Jesus Christ is the great leveler.
He creates a level playing field regardless of who you are and where you are.
The shepherds had very little regard or wealth.
The devout carpenter and virgin teenager were simply willing to believe.
The Wise Men knew how to use their intellect and science to follow signs.
The Angels knew the greatest miracle of all was happening
What they all had in common is they personally encountered Jesus.
Not just know about him, or sign a card, or put him in a line up of greatest teachers, they encountered Him.
Mary was overshadowed by the Holy Spirit and conceived Jesus, then went on to deliver her deliverer.
Joseph was led in a dream to not only receive Jesus as the Son of God, but also to protect his new family in a second dream.
The shepherds had the gift of interacting with the heavenly host singing great news.
Wisemen were led by stars in the sky and also in a dream to find Jesus.
All of these God-breathed moments led them to Jesus the person.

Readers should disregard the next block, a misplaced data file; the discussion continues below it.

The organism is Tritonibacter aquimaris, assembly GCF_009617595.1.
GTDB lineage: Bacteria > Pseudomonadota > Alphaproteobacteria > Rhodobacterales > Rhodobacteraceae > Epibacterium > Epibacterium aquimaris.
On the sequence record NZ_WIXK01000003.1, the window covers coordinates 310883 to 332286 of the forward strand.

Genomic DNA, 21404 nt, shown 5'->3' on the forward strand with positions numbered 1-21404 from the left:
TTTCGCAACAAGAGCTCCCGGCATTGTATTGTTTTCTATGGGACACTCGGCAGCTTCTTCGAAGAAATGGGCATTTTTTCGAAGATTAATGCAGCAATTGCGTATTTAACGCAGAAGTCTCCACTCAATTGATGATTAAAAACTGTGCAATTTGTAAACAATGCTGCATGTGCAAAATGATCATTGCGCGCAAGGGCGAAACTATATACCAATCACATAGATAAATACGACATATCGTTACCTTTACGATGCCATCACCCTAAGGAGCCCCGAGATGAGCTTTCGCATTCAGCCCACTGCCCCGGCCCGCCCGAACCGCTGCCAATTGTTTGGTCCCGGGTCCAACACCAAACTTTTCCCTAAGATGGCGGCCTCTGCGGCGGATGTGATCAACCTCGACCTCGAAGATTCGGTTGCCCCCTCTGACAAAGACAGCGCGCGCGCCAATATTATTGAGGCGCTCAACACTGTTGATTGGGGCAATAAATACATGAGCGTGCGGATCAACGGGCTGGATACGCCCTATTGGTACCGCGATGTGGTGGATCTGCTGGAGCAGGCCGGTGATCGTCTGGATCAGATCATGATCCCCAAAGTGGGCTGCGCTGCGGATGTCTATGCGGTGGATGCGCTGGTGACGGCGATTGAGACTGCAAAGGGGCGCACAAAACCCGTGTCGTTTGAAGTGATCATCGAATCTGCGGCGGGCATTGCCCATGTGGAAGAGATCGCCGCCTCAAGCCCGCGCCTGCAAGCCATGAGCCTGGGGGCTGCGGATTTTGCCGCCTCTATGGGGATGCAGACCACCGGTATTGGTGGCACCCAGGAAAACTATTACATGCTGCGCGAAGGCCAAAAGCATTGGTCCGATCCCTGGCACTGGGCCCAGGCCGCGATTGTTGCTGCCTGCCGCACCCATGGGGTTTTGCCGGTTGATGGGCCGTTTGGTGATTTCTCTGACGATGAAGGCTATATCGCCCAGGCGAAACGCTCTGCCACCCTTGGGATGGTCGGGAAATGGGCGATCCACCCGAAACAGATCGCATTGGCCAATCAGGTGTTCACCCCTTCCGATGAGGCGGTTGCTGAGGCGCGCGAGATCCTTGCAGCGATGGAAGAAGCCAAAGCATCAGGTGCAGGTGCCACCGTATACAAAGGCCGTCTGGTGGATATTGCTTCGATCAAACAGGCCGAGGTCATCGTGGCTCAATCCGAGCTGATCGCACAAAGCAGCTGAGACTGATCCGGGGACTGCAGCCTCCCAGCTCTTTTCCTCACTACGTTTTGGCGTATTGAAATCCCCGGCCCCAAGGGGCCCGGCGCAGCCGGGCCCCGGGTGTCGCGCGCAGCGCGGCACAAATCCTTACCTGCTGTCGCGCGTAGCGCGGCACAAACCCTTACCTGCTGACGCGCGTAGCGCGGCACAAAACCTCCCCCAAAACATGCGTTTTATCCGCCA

The King. The Life changer
God moving into flesh.
I have the seed that’s been planted in my heart in recent weeks.
The notion first came from author Baxter Kruger who talks about what it meant for Jesus to come to earth. We sometimes reduce it to the forgiveness of sin. I know that language, the forgiveness of my sin and your sin, is monumental, earth-shattering.
But Kruger explains how the man in the woman in the garden, when they ate from the tree of the knowledge of good and evil, they lost their sight of the loving Father, Son, and Holy Spirit. They lost the reality of Presence they had enjoyed up to that moment.